12 September 2007

Peter Sacks

[from Peter Sacks's "Milton: 'Lycidas'" in The English Elegy: Studies in the Genre from Spenser to Yeats, 1985]

What is the real significance and function of Saint Peter's opening words? I do not think that the purpose of his "How well could I have spard thee . . . Enough of such" has been adequately noted. He is making an equation, and it is important in the light of what follows to recognize this as the essential equation of the revenger. One Lycidas is worth enough of such, and it is against that number -- that tally -- that the entire speech unrolls like a single act of vengeance. Here is the controlled release of rage that we have seen to be so crucial to the work of mourning. Once again, it involves the locating of a target for a wrath that must be turned outward; the shifting of the burden of pain; the reversal from the passive suffering of hurt to the active causing of it; and above all, the assumption of the power to hurt, a power that we have studied in its relation to the totemic force associated with a metaphoric sexual immortality.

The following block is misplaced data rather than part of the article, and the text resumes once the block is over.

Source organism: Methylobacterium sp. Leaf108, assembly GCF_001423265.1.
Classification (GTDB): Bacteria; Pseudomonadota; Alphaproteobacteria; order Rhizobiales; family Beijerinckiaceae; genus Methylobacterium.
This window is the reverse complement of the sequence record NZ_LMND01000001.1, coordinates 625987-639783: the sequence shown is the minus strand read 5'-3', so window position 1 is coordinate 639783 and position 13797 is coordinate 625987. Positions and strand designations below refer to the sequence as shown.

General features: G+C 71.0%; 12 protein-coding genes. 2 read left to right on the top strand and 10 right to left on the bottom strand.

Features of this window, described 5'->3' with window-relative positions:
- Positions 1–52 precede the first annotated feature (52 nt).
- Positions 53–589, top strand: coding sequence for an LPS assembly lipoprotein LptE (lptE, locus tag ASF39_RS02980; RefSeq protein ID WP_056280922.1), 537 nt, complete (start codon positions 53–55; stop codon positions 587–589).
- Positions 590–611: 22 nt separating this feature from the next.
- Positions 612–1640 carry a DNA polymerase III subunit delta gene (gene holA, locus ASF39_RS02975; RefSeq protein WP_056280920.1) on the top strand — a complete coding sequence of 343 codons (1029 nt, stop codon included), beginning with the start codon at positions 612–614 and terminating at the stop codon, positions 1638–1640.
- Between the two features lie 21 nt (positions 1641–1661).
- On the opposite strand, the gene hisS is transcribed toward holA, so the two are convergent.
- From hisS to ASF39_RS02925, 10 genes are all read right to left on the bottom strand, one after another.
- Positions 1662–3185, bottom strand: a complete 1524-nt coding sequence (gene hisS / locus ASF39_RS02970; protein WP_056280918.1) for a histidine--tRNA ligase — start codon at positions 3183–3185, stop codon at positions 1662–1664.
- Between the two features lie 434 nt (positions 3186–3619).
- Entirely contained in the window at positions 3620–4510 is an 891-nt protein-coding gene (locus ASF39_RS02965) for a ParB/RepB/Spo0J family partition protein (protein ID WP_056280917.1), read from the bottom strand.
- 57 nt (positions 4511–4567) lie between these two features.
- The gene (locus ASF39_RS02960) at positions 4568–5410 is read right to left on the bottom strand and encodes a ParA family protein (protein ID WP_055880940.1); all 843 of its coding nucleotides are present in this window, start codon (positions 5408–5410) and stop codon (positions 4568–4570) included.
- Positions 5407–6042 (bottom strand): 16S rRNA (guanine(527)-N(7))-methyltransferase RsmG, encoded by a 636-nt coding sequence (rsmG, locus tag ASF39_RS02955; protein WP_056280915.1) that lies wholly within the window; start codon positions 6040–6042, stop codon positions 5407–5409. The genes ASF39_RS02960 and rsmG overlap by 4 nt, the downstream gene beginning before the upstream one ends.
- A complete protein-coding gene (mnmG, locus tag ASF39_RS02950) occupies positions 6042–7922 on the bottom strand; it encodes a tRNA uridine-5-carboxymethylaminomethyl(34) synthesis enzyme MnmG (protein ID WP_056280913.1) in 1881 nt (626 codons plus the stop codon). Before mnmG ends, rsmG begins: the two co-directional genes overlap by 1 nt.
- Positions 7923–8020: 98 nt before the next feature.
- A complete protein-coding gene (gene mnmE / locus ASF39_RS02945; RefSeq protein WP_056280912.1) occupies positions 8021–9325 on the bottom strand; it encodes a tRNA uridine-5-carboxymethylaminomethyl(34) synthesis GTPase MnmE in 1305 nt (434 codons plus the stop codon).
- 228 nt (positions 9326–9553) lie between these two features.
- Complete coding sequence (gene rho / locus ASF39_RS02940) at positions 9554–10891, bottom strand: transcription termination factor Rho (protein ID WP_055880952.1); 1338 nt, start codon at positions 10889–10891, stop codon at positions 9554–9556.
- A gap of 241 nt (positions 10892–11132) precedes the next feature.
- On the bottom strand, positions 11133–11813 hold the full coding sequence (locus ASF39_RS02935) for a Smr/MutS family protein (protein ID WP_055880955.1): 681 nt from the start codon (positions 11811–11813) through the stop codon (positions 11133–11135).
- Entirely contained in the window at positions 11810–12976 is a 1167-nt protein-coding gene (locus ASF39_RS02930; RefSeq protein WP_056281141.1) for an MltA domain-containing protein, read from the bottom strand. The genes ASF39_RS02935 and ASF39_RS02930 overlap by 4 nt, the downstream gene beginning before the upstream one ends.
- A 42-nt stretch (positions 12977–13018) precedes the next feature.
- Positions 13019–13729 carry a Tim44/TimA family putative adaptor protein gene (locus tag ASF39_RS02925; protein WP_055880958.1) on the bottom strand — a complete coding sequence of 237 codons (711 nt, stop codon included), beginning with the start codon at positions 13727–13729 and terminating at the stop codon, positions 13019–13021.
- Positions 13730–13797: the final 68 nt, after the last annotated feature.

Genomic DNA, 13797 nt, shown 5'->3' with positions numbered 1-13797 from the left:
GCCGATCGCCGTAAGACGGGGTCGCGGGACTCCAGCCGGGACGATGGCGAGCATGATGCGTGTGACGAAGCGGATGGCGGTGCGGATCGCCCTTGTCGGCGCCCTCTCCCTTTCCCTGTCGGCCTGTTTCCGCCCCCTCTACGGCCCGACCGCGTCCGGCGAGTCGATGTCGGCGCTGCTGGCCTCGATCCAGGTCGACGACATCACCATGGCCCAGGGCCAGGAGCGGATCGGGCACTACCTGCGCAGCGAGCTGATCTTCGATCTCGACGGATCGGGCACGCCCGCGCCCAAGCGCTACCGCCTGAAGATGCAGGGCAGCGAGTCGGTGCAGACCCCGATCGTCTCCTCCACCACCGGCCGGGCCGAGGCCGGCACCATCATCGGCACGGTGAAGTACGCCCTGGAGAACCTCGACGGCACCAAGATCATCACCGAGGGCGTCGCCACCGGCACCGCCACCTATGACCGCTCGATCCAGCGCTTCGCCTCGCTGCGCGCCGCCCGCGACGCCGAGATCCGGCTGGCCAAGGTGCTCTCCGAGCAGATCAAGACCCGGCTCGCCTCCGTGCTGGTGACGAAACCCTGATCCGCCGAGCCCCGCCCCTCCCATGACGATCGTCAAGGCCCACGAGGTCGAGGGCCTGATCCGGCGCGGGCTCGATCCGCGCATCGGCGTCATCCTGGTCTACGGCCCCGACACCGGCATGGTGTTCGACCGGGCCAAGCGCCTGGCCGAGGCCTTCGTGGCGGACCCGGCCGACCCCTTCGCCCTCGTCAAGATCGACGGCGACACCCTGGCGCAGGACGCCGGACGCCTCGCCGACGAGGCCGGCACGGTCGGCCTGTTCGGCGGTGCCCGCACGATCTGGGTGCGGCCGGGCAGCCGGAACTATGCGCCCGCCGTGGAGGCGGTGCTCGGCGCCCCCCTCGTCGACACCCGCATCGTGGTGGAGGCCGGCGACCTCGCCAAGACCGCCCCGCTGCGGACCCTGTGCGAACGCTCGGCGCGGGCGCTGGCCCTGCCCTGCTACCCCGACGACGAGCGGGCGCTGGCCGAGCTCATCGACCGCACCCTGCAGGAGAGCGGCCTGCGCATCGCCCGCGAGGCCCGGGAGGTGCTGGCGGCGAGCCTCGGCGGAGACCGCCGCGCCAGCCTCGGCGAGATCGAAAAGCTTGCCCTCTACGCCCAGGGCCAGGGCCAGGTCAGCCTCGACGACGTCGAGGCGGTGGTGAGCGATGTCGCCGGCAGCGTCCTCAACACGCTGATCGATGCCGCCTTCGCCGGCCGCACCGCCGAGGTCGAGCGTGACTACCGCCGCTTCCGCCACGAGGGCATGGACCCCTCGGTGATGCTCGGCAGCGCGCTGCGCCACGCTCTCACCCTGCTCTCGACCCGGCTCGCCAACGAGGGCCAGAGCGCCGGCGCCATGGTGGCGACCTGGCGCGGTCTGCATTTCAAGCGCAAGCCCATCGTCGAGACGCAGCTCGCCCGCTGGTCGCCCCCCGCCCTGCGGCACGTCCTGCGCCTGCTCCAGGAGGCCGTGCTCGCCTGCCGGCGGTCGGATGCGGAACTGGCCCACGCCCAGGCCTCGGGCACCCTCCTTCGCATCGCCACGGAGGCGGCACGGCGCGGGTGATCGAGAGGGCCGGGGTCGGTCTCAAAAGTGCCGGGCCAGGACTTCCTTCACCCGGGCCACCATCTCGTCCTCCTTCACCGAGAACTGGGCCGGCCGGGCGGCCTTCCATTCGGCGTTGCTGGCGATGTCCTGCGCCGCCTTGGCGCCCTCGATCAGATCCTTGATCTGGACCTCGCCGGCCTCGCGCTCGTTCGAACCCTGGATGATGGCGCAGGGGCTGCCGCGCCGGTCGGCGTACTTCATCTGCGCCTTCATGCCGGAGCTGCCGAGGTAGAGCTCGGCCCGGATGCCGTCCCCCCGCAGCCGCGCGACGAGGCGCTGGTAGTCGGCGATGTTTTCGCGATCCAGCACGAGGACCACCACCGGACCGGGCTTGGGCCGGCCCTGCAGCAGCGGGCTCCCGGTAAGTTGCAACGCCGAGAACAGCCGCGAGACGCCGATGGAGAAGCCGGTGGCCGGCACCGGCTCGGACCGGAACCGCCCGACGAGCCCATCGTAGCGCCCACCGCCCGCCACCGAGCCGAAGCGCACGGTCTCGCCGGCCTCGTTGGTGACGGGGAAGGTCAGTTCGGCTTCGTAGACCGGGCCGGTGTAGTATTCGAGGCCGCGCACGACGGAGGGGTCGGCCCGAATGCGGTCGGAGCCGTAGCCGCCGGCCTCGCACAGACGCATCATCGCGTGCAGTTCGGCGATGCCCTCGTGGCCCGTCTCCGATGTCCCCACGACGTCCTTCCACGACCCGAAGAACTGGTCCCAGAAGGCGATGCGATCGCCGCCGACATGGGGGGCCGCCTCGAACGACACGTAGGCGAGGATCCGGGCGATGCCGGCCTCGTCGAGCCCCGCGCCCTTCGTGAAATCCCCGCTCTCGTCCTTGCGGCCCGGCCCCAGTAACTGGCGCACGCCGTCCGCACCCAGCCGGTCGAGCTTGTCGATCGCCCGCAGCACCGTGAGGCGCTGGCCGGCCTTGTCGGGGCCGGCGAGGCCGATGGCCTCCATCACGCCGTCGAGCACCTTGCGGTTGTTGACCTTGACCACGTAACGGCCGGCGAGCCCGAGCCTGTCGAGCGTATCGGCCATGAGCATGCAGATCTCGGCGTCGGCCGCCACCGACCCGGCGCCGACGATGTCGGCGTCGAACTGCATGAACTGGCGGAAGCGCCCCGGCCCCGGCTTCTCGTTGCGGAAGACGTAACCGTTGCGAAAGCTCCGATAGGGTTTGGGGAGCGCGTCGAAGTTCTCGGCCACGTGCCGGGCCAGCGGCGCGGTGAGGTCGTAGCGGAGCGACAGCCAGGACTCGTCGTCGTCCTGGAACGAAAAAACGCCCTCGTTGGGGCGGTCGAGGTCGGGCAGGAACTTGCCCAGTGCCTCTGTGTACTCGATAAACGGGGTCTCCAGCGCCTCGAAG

The English Elegy: Studies in the Genre from Spenser to Yeats

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